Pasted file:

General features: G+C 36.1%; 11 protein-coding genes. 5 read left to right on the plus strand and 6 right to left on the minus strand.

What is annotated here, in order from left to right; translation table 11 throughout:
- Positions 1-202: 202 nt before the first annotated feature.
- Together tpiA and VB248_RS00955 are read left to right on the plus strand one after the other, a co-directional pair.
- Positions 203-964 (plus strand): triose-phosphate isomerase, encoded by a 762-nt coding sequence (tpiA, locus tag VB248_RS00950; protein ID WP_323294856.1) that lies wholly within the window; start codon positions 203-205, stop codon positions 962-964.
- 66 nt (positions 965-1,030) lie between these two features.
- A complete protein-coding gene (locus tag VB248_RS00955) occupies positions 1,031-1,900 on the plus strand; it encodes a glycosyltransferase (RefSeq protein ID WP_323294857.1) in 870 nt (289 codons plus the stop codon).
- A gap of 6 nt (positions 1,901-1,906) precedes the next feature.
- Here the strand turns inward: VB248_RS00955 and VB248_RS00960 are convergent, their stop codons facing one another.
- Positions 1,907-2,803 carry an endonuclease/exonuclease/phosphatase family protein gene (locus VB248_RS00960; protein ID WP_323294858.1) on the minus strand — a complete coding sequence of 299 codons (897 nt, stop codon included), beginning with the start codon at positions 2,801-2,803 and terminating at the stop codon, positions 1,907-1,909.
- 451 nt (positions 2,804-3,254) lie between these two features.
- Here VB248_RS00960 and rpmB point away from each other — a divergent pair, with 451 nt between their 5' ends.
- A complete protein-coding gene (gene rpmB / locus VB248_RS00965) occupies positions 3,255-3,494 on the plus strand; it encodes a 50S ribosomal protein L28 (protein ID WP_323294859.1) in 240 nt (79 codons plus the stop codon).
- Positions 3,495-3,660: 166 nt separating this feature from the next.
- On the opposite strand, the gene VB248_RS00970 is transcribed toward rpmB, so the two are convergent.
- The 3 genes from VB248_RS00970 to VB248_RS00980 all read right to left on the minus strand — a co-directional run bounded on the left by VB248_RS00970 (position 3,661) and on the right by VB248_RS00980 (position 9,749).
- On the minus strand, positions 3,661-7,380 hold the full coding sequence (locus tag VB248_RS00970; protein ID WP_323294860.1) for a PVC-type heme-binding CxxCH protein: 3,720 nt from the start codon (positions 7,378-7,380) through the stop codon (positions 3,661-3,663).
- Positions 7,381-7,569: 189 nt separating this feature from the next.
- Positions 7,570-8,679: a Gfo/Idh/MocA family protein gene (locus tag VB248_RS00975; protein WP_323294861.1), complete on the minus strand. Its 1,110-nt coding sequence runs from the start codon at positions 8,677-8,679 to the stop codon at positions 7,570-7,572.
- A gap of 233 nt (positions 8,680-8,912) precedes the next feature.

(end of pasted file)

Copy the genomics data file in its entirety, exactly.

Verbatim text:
General features: G+C 36.1%; 11 protein-coding genes. 5 read left to right on the plus strand and 6 right to left on the minus strand.

What is annotated here, in order from left to right; translation table 11 throughout:
- Positions 1-202: 202 nt before the first annotated feature.
- Together tpiA and VB248_RS00955 are read left to right on the plus strand one after the other, a co-directional pair.
- Positions 203-964 (plus strand): triose-phosphate isomerase, encoded by a 762-nt coding sequence (tpiA, locus tag VB248_RS00950; protein ID WP_323294856.1) that lies wholly within the window; start codon positions 203-205, stop codon positions 962-964.
- 66 nt (positions 965-1,030) lie between these two features.
- A complete protein-coding gene (locus tag VB248_RS00955) occupies positions 1,031-1,900 on the plus strand; it encodes a glycosyltransferase (RefSeq protein ID WP_323294857.1) in 870 nt (289 codons plus the stop codon).
- A gap of 6 nt (positions 1,901-1,906) precedes the next feature.
- Here the strand turns inward: VB248_RS00955 and VB248_RS00960 are convergent, their stop codons facing one another.
- Positions 1,907-2,803 carry an endonuclease/exonuclease/phosphatase family protein gene (locus VB248_RS00960; protein ID WP_323294858.1) on the minus strand — a complete coding sequence of 299 codons (897 nt, stop codon included), beginning with the start codon at positions 2,801-2,803 and terminating at the stop codon, positions 1,907-1,909.
- 451 nt (positions 2,804-3,254) lie between these two features.
- Here VB248_RS00960 and rpmB point away from each other — a divergent pair, with 451 nt between their 5' ends.
- A complete protein-coding gene (gene rpmB / locus VB248_RS00965) occupies positions 3,255-3,494 on the plus strand; it encodes a 50S ribosomal protein L28 (protein ID WP_323294859.1) in 240 nt (79 codons plus the stop codon).
- Positions 3,495-3,660: 166 nt separating this feature from the next.
- On the opposite strand, the gene VB248_RS00970 is transcribed toward rpmB, so the two are convergent.
- The 3 genes from VB248_RS00970 to VB248_RS00980 all read right to left on the minus strand — a co-directional run bounded on the left by VB248_RS00970 (position 3,661) and on the right by VB248_RS00980 (position 9,749).
- On the minus strand, positions 3,661-7,380 hold the full coding sequence (locus tag VB248_RS00970; protein ID WP_323294860.1) for a PVC-type heme-binding CxxCH protein: 3,720 nt from the start codon (positions 7,378-7,380) through the stop codon (positions 3,661-3,663).
- Positions 7,381-7,569: 189 nt separating this feature from the next.
- Positions 7,570-8,679: a Gfo/Idh/MocA family protein gene (locus tag VB248_RS00975; protein WP_323294861.1), complete on the minus strand. Its 1,110-nt coding sequence runs from the start codon at positions 8,677-8,679 to the stop codon at positions 7,570-7,572.
- A gap of 233 nt (positions 8,680-8,912) precedes the next feature.